Megan Gregory, Southeast Alaska Regional Health Consortium employee, recently was selected as a 2011 National Indian Health Service Behavioral Health Achievement Award recipient and was honored for Outstanding Youth Leadership in Suicide Prevention. She received her award Aug. 3 at the Indian Health Service/Bureau of Indian Affairs/Bureau of Indian Education/Substance Abuse and Mental Health Services Administration (IHS/BIA/BIE/SAMHSA) Action Summit for Suicide Prevention in Scottsdale, Ariz.
Gregory, 24, is a Juneau-based community project assistant for the SEARHC Behavioral Health/Suicide Prevention Program. As part of her work with the program, Gregory is a member of the “1 is 2 Many” Southeast Alaska regional suicide prevention task force. She also is heavily involved in launching a new Youth Ambassadors teen suicide prevention program for high school juniors around Southeast Alaska. Gregory also just completed her term as the youth representative for the Central Council of the Tlingít and Haida Indian Tribes of Alaska. She also served as the first youth advisor to the Sealaska Inc. board of directors.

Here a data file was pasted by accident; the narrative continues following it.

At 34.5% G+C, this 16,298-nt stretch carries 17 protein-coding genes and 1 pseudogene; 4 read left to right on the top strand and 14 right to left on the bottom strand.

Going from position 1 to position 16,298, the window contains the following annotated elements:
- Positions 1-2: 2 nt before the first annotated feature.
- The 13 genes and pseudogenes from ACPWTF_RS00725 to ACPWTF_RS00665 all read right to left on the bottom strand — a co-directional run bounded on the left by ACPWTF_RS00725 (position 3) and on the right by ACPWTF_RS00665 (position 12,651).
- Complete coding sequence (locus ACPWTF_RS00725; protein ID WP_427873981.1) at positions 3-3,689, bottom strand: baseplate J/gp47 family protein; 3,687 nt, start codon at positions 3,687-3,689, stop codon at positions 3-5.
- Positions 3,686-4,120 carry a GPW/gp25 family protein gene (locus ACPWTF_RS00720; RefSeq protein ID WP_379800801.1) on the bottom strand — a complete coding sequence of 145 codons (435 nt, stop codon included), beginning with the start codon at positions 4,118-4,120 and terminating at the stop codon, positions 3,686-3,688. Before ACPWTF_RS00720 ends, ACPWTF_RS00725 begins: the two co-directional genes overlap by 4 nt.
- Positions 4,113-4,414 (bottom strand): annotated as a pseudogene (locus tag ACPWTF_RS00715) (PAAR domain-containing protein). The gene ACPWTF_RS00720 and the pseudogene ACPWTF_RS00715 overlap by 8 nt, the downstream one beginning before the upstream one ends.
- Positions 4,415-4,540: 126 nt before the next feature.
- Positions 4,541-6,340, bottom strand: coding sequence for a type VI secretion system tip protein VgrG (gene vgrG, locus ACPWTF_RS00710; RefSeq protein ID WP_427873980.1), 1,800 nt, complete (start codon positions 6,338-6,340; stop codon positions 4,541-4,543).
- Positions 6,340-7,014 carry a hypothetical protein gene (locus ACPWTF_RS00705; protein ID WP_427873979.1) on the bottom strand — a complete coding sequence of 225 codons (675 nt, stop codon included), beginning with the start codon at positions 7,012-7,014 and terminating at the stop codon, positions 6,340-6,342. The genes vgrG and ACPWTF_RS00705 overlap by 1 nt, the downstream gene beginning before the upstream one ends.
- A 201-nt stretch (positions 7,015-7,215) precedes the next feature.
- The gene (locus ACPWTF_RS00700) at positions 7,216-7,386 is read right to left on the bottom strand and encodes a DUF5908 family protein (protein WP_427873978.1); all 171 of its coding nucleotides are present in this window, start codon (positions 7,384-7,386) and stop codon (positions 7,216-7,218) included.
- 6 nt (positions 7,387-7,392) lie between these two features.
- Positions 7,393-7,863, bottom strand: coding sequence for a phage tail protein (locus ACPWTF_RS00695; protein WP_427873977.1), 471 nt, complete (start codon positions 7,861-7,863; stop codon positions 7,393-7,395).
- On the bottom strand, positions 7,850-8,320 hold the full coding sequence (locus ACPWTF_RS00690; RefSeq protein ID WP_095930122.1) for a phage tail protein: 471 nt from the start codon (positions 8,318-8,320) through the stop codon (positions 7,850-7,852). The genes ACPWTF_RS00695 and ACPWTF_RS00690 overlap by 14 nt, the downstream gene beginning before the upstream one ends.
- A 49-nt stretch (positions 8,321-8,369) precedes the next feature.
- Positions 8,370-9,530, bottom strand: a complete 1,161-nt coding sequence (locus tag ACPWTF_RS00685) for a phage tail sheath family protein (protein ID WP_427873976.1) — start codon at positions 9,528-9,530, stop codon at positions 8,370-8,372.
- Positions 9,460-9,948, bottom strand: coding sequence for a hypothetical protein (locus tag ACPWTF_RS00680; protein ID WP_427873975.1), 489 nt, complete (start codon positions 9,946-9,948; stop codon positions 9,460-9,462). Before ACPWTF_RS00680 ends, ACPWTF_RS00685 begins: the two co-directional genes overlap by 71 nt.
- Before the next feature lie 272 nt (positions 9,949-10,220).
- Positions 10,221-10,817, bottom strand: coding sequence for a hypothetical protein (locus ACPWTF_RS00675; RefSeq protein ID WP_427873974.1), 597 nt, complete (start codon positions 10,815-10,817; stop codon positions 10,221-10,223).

“It is an immense honor to win this award, and I am very humbled that I was considered knowing that there are many others who are working for youth across the country,” Gregory said. “As a young Native woman from the town of Kake, I have a vision to make the world a better place for all youth. It is a remarkable experience to see that vision become a reality more and more as the days pass. I look forward to continuing my work with the youth, the elders and everyone in between. I encourage everyone to dream big, because the world needs you and together we can make a difference.”
Earlier this year, Gregory was one of three youth board members named to the Center for Native American Youth board of directors. Gregory also has been nominated to serve on the IHS Suicide Prevention Committee, and will find out next spring if she has been selected. In her free time, Gregory volunteers as a coach with the international Girls on the Run program. She also has applied to be a youth council member with the University of Alaska Fairbanks Cooperative Extension Service so she can take a more active role with 4H and other Cooperative Extension programs dealing with growing more local food and community gardening. FOR MORE RECOGNITIONS, PLEASE SEE PAGE C4